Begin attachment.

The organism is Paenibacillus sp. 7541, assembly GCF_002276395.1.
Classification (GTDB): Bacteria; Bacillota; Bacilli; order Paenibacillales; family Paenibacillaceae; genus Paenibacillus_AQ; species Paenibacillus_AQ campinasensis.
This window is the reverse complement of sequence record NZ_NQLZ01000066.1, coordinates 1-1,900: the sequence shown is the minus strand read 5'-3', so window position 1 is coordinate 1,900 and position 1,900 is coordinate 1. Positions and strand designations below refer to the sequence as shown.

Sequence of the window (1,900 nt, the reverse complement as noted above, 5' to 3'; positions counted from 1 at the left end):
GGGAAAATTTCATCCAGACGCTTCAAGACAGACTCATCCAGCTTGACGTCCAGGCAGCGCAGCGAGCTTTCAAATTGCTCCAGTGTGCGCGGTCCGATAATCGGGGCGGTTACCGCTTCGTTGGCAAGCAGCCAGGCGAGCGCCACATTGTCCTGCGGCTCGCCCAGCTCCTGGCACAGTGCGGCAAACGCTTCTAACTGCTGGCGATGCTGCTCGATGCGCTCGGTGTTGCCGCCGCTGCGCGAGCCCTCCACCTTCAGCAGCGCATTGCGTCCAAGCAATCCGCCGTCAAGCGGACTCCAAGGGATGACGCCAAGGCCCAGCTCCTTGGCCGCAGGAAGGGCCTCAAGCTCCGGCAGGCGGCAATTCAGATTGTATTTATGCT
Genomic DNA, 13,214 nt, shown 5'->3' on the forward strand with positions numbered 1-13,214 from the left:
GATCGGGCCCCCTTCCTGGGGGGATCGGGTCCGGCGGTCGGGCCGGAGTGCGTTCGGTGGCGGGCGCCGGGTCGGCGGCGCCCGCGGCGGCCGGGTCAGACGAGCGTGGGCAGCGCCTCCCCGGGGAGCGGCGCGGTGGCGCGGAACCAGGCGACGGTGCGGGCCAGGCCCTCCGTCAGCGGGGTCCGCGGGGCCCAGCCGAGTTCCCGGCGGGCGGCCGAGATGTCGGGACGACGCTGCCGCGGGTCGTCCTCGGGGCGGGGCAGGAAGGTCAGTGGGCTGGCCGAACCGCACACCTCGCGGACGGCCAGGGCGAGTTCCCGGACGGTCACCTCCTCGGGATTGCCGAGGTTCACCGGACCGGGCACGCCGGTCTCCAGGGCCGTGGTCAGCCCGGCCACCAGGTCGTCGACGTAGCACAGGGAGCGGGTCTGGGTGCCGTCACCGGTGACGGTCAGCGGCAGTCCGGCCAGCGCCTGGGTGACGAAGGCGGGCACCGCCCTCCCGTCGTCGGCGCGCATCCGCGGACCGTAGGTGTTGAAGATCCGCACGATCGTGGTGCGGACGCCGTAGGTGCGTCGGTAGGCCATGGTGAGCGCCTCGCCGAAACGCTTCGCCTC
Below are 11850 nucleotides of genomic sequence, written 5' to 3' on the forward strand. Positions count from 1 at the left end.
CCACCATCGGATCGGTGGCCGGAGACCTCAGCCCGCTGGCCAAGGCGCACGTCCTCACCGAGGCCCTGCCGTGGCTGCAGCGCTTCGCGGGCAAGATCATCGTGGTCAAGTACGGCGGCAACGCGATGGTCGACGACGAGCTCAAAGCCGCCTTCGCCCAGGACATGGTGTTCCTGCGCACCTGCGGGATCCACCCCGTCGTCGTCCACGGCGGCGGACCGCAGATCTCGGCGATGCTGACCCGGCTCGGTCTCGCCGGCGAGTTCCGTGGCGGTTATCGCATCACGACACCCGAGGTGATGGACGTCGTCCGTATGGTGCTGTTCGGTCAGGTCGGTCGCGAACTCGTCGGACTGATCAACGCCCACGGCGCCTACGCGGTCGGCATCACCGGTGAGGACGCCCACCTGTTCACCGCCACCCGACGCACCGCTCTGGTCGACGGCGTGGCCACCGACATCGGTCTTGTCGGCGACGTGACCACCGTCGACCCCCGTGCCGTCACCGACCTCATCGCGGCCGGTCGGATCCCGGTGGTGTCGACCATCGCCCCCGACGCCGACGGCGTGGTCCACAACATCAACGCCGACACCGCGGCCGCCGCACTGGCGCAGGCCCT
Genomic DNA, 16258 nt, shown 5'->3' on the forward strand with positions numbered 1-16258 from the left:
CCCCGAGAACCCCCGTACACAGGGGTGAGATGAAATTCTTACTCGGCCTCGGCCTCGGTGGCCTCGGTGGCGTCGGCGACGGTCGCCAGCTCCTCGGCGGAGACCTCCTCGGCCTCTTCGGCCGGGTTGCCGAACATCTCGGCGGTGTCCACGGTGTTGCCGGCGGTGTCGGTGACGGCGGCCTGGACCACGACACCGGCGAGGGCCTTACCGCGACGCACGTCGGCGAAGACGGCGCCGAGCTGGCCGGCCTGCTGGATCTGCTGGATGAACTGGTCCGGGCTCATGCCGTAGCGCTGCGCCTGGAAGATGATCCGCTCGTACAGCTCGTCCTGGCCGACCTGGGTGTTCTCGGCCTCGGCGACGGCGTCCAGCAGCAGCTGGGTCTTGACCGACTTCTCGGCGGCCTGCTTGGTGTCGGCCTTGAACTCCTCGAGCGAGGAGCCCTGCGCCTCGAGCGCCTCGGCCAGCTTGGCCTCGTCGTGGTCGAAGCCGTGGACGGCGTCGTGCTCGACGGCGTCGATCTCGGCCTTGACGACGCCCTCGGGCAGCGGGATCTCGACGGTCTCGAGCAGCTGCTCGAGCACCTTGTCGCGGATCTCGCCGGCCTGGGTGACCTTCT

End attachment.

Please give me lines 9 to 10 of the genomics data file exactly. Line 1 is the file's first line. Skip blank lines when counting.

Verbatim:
CCACCATCGGATCGGTGGCCGGAGACCTCAGCCCGCTGGCCAAGGCGCACGTCCTCACCGAGGCCCTGCCGTGGCTGCAGCGCTTCGCGGGCAAGATCATCGTGGTCAAGTACGGCGGCAACGCGATGGTCGACGACGAGCTCAAAGCCGCCTTCGCCCAGGACATGGTGTTCCTGCGCACCTGCGGGATCCACCCCGTCGTCGTCCACGGCGGCGGACCGCAGATCTCGGCGATGCTGACCCGGCTCGGTCTCGCCGGCGAGTTCCGTGGCGGTTATCGCATCACGACACCCGAGGTGATGGACGTCGTCCGTATGGTGCTGTTCGGTCAGGTCGGTCGCGAACTCGTCGGACTGATCAACGCCCACGGCGCCTACGCGGTCGGCATCACCGGTGAGGACGCCCACCTGTTCACCGCCACCCGACGCACCGCTCTGGTCGACGGCGTGGCCACCGACATCGGTCTTGTCGGCGACGTGACCACCGTCGACCCCCGTGCCGTCACCGACCTCATCGCGGCCGGTCGGATCCCGGTGGTGTCGACCATCGCCCCCGACGCCGACGGCGTGGTCCACAACATCAACGCCGACACCGCGGCCGCCGCACTGGCGCAGGCCCT
Genomic DNA, 16258 nt, shown 5'->3' on the forward strand with positions numbered 1-16258 from the left: